Spousal Health Effects - the Role of Selection
In this paper, we investigate the issue of partner selection in the health of individuals who are at least fifty years old in England and the United States. We find a strong and positive association in family background variables including education of partners and their parents. Adult health behaviors such as smoking, drinking, and exercise are more positively associated in England compared to the United States. Childhood health indicators are also positively associated across partners.
We also investigated pre and post partnership smoking behavior of couples. There exists strong positive assortative mating in smoking in that smokers are much more likely to partner with smokers and non-smokers with non-smokers. This relationship is far stronger in England compared to the United States. In the United States, we find evidence of asymmetric partner influence in smoking in that men's pre marriage smoking behavior influences his female partner's post marriage smoking behavior but there does not appear to be a parallel influence of women's pre-marriage smoking on their male partner's post-marital smoking. These relationships are much more parallel across genders in England.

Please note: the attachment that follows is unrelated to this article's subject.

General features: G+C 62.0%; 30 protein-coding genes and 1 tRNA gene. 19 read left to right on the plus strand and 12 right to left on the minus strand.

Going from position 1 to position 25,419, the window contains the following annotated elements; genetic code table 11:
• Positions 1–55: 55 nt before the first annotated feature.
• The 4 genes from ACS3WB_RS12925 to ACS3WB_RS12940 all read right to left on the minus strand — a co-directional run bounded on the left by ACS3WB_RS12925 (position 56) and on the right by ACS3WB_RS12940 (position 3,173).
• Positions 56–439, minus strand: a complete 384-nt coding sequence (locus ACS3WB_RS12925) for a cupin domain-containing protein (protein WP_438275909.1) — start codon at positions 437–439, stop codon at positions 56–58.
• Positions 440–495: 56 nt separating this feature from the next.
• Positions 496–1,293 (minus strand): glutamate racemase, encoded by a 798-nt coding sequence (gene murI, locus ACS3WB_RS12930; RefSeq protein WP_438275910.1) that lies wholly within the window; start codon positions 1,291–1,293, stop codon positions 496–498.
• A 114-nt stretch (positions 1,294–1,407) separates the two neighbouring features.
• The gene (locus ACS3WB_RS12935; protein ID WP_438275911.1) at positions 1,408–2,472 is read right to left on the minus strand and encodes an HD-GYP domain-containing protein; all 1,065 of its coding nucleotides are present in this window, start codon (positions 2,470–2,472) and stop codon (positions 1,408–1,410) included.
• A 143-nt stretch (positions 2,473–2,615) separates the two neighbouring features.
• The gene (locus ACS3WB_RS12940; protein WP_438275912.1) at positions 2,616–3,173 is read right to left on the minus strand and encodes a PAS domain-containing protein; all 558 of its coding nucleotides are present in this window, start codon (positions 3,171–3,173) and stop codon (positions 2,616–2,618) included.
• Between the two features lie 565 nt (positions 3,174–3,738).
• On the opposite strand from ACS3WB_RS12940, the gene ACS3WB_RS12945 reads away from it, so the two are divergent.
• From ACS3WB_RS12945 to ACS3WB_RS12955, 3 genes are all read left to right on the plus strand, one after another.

This paper was supported by grants from the National Institute of Aging and to the Economic and Social Research Council for co-funding through the Centre for Microeconomic Analysis of Public Policy at the IFS . It w as presented in the Boulders NBER economic s of aging conference in May 2013. The expert programming assistance of Iva MacLennan is gratefully acknowledged . We appreciate the excellent comments of our discussant, Amitabh Chandra, and other participants at the economics of aging conference. The views expressed herein are those of the authors and do not necessarily reflect the views of the National Bureau of Economic Research.
Spousal Health Effects: The Role of Selection, James Banks, Elaine Kelly, James P. Smith. in Discoveries in the Economics of Aging, Wise. 2014